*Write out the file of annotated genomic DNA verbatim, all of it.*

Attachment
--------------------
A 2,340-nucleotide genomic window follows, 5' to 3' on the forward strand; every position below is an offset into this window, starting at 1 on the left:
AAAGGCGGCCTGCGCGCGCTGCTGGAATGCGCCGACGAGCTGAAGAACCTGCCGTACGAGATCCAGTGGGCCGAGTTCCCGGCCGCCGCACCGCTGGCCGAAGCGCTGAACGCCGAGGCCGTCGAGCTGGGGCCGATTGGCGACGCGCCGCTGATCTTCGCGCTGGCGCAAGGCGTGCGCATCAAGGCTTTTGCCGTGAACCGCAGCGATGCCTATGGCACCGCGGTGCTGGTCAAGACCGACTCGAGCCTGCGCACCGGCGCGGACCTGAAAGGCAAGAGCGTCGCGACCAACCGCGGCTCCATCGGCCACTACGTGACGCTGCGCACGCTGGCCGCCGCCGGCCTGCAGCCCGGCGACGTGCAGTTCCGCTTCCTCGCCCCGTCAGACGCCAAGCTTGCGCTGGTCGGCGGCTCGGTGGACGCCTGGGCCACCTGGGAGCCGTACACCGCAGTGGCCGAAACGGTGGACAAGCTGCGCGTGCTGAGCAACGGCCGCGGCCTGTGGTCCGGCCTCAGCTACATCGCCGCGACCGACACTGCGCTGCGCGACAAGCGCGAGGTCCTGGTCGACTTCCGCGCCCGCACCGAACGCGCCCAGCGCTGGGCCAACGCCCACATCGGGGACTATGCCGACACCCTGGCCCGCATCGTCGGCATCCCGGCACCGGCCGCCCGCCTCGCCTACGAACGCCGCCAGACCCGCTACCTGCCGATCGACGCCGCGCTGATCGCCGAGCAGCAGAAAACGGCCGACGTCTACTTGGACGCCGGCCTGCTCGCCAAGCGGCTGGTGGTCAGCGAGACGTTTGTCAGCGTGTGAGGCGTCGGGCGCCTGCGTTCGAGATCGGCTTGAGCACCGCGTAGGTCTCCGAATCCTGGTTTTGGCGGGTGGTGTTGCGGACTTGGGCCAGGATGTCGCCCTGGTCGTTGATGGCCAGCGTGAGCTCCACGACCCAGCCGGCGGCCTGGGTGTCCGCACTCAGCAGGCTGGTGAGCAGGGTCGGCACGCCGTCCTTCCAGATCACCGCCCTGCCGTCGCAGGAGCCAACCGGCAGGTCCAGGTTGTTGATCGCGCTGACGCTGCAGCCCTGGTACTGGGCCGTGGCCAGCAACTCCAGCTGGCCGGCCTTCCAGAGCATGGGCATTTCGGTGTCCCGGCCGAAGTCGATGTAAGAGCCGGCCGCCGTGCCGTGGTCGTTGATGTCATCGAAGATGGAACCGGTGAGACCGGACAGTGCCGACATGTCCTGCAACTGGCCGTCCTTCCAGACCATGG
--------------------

A 2,340-nucleotide genomic window follows, 5' to 3' on the forward strand; every position below is an offset into this window, starting at 1 on the left:
AAAGGCGGCCTGCGCGCGCTGCTGGAATGCGCCGACGAGCTGAAGAACCTGCCGTACGAGATCCAGTGGGCCGAGTTCCCGGCCGCCGCACCGCTGGCCGAAGCGCTGAACGCCGAGGCCGTCGAGCTGGGGCCGATTGGCGACGCGCCGCTGATCTTCGCGCTGGCGCAAGGCGTGCGCATCAAGGCTTTTGCCGTGAACCGCAGCGATGCCTATGGCACCGCGGTGCTGGTCAAGACCGACTCGAGCCTGCGCACCGGCGCGGACCTGAAAGGCAAGAGCGTCGCGACCAACCGCGGCTCCATCGGCCACTACGTGACGCTGCGCACGCTGGCCGCCGCCGGCCTGCAGCCCGGCGACGTGCAGTTCCGCTTCCTCGCCCCGTCAGACGCCAAGCTTGCGCTGGTCGGCGGCTCGGTGGACGCCTGGGCCACCTGGGAGCCGTACACCGCAGTGGCCGAAACGGTGGACAAGCTGCGCGTGCTGAGCAACGGCCGCGGCCTGTGGTCCGGCCTCAGCTACATCGCCGCGACCGACACTGCGCTGCGCGACAAGCGCGAGGTCCTGGTCGACTTCCGCGCCCGCACCGAACGCGCCCAGCGCTGGGCCAACGCCCACATCGGGGACTATGCCGACACCCTGGCCCGCATCGTCGGCATCCCGGCACCGGCCGCCCGCCTCGCCTACGAACGCCGCCAGACCCGCTACCTGCCGATCGACGCCGCGCTGATCGCCGAGCAGCAGAAAACGGCCGACGTCTACTTGGACGCCGGCCTGCTCGCCAAGCGGCTGGTGGTCAGCGAGACGTTTGTCAGCGTGTGAGGCGTCGGGCGCCTGCGTTCGAGATCGGCTTGAGCACCGCGTAGGTCTCCGAATCCTGGTTTTGGCGGGTGGTGTTGCGGACTTGGGCCAGGATGTCGCCCTGGTCGTTGATGGCCAGCGTGAGCTCCACGACCCAGCCGGCGGCCTGGGTGTCCGCACTCAGCAGGCTGGTGAGCAGGGTCGGCACGCCGTCCTTCCAGATCACCGCCCTGCCGTCGCAGGAGCCAACCGGCAGGTCCAGGTTGTTGATCGCGCTGACGCTGCAGCCCTGGTACTGGGCCGTGGCCAGCAACTCCAGCTGGCCGGCCTTCCAGAGCATGGGCATTTCGGTGTCCCGGCCGAAGTCGATGTAAGAGCCGGCCGCCGTGCCGTGGTCGTTGATGTCATCGAAGATGGAACCGGTGAGACCGGACAGTGCCGACATGTCCTGCAACTGGCCGTCCTTCCAGACCATGG